Insects are astonishingly diverse, accounting for nearly three-quarters of all named animal species living today, and their diversity is widely thought to have increased steadily over evolutionary time. A new study, however, finds that insect diversity actually has not changed much over the past 125 million years.
It's not that no new insects have evolved. Rather, as new insects have evolved, others have gone extinct, leaving the overall diversity relatively unchanged, according to paleontologist Matthew Clapham, associate professor of Earth and planetary sciences at UC Santa Cruz, whose team published the new findings February 3 in Proceedings of the Royal Society B.
Previous studies of how insect diversity has changed over time used methods that artificially inflate the relative richness of younger (more recent) time intervals, Clapham said. These studies, as well as Clapham's, looked at the richness of the fossil record with respect to insect families, a broader taxonomic category than species and genus. The earlier studies were based on the first and last appearances of each family in the fossil record, and if there were still insects in that family living today its range was extended to the present.
"The problem is that the range we see in the fossil record is always smaller than the real range, because insects don't fossilize very well--they don't have bones or shells," Clapham explained. "By extending the range of extant families to the present, you increase diversity toward the present day. It's a known bias called 'the pull of the recent.'"
To avoid that bias, the researchers compiled a database with not only the first and last occurrences of each family, but essentially all available data on fossil insects. It took about three years and yielded a database of more than 39,000 insect fossil records representing about 25,000 species. Then they were able to use modern statistical methods to assess insect diversity over the past 325 million years.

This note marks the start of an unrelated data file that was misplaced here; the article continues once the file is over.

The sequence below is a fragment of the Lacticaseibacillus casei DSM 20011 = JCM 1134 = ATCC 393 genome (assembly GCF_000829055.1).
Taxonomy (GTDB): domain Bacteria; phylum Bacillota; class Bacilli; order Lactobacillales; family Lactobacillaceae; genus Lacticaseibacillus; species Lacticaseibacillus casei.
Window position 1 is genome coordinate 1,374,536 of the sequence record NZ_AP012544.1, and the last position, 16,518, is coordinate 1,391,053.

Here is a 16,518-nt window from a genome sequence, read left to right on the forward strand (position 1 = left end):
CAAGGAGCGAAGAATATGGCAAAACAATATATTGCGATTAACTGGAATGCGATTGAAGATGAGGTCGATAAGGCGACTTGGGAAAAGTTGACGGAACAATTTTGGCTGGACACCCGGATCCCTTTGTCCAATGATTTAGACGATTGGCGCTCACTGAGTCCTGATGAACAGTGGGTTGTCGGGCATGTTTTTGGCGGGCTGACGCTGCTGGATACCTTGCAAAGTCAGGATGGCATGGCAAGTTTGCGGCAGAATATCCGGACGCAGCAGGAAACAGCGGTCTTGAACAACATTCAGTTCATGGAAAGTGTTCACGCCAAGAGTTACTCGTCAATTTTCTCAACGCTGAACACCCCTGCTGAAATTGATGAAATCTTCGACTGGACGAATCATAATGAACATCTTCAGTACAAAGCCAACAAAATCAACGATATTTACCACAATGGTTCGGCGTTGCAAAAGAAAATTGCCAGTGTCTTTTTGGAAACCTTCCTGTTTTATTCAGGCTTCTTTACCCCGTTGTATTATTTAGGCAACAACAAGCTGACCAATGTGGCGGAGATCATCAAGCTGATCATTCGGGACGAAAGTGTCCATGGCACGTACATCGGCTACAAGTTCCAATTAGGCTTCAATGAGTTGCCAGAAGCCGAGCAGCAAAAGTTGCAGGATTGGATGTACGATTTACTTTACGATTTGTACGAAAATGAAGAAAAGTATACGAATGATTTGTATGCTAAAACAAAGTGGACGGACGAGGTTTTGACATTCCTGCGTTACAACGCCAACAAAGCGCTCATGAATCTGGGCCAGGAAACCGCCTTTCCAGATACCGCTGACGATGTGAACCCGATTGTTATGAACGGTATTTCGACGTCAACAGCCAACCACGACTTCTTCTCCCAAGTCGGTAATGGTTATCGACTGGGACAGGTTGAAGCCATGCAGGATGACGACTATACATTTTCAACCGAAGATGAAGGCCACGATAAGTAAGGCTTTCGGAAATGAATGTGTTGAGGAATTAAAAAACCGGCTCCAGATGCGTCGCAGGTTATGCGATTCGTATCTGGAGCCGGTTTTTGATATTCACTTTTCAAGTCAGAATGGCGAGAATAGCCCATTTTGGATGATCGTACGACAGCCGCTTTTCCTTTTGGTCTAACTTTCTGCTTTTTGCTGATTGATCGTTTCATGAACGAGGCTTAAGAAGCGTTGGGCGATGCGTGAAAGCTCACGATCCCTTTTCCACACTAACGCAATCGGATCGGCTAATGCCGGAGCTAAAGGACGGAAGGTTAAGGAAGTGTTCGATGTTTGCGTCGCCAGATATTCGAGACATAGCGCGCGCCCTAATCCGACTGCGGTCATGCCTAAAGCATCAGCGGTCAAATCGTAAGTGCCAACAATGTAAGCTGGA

"What we found when we used less biased statistical methods is that the incredible diversity of insects is not just a recent phenomenon. They were extremely diverse in the past as well," Clapham said.
Insects first appear in the fossil record in the Devonian Period, about 400 million years ago, but they don't become abundant until the Carboniferous about 325 million years ago. Insect diversity peaked about 125 million years ago during the Cretaceous Period, and changes since then have been negligible, Clapham said. The early Cretaceous may be a period when older groups that have since declined overlapped with the diversification of newer groups.
"It's clear that certain groups that are very diverse today have diversified a lot recently, but other groups were probably just as diverse in the past and have declined," Clapham said.
A lot of modern insect groups have close ecological and evolutionary relationships with flowering plants, and the evolution of flowering plants is thought to have spurred rapid diversification of insects. But the new analysis found that the evolution of flowering plants did not make a big difference in insect diversity overall. Presumably, there were many insects that had coevolved with the plants that were dominant before flowering plants came on the scene, and those insect groups would have declined along with the plants they depended on.
"Instead of a constant increase in diversity, what we see more often is some groups diversifying and other groups declining, so it balances out," Clapham said.
The study also looked at diversity at the species level and found similar trends, although the analysis is not as robust, he said. Factors that complicate species-level analysis include the spottiness of the fossil record and the fact that researchers are unlikely to publish the discovery of a fossil insect species that has already been described, even if it keeps showing up in different time periods.
"It makes the statistical methods hard to apply at the species level, because the published papers are a nonrandom sampling of the actual fossils," Clapham said. "As long as we're consistent in what we call a family, however, it seems likely that the average number of species per family hasn't changed much through time."
In addition to Clapham, the coauthors of the paper include UCSC graduate student Jered Karr; David Nicholson and Peter Mayhew at the University of York (U.K.); and Andrew Ross at the National Museum of Scotland. The database of insect fossils they compiled is available through the Paleobiology Database.